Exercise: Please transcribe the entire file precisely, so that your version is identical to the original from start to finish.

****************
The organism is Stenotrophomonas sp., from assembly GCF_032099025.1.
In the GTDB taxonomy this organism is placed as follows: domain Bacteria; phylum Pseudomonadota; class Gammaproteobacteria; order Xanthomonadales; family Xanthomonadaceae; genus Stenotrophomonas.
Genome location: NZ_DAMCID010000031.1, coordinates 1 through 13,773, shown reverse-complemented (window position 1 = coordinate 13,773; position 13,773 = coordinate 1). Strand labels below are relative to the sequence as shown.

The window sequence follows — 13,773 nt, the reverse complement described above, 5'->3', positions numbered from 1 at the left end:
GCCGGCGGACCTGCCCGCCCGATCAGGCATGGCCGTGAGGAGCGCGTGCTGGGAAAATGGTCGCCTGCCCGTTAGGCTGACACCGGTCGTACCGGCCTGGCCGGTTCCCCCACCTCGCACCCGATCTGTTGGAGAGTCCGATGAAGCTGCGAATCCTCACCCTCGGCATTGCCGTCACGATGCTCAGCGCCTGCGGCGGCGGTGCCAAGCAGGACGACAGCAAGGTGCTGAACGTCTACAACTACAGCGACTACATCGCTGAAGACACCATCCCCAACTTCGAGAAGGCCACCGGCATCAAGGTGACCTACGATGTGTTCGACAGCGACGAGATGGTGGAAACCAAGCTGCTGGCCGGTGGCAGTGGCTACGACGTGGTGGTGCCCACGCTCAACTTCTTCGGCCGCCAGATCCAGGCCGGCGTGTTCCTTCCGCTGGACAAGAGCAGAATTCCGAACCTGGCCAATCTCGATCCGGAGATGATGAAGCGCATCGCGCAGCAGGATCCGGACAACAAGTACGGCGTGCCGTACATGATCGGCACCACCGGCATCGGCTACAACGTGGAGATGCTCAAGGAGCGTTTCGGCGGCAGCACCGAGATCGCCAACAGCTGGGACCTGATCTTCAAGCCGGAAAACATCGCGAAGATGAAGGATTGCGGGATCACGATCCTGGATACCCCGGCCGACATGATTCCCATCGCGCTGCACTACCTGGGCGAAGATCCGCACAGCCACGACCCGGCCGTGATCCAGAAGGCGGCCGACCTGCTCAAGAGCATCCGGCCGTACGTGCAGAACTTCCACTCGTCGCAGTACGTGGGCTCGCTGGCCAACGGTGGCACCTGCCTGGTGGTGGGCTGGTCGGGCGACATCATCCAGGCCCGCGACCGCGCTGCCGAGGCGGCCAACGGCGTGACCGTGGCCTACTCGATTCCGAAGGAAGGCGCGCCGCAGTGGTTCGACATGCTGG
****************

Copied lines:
The organism is Stenotrophomonas sp., from assembly GCF_032099025.1.
In the GTDB taxonomy this organism is placed as follows: domain Bacteria; phylum Pseudomonadota; class Gammaproteobacteria; order Xanthomonadales; family Xanthomonadaceae; genus Stenotrophomonas.
Genome location: NZ_DAMCID010000031.1, coordinates 1 through 13,773, shown reverse-complemented (window position 1 = coordinate 13,773; position 13,773 = coordinate 1). Strand labels below are relative to the sequence as shown.

The window sequence follows — 13,773 nt, the reverse complement described above, 5'->3', positions numbered from 1 at the left end:
GCCGGCGGACCTGCCCGCCCGATCAGGCATGGCCGTGAGGAGCGCGTGCTGGGAAAATGGTCGCCTGCCCGTTAGGCTGACACCGGTCGTACCGGCCTGGCCGGTTCCCCCACCTCGCACCCGATCTGTTGGAGAGTCCGATGAAGCTGCGAATCCTCACCCTCGGCATTGCCGTCACGATGCTCAGCGCCTGCGGCGGCGGTGCCAAGCAGGACGACAGCAAGGTGCTGAACGTCTACAACTACAGCGACTACATCGCTGAAGACACCATCCCCAACTTCGAGAAGGCCACCGGCATCAAGGTGACCTACGATGTGTTCGACAGCGACGAGATGGTGGAAACCAAGCTGCTGGCCGGTGGCAGTGGCTACGACGTGGTGGTGCCCACGCTCAACTTCTTCGGCCGCCAGATCCAGGCCGGCGTGTTCCTTCCGCTGGACAAGAGCAGAATTCCGAACCTGGCCAATCTCGATCCGGAGATGATGAAGCGCATCGCGCAGCAGGATCCGGACAACAAGTACGGCGTGCCGTACATGATCGGCACCACCGGCATCGGCTACAACGTGGAGATGCTCAAGGAGCGTTTCGGCGGCAGCACCGAGATCGCCAACAGCTGGGACCTGATCTTCAAGCCGGAAAACATCGCGAAGATGAAGGATTGCGGGATCACGATCCTGGATACCCCGGCCGACATGATTCCCATCGCGCTGCACTACCTGGGCGAAGATCCGCACAGCCACGACCCGGCCGTGATCCAGAAGGCGGCCGACCTGCTCAAGAGCATCCGGCCGTACGTGCAGAACTTCCACTCGTCGCAGTACGTGGGCTCGCTGGCCAACGGTGGCACCTGCCTGGTGGTGGGCTGGTCGGGCGACATCATCCAGGCCCGCGACCGCGCTGCCGAGGCGGCCAACGGCGTGACCGTGGCCTACTCGATTCCGAAGGAAGGCGCGCCGCAGTGGTTCGACATGCTGG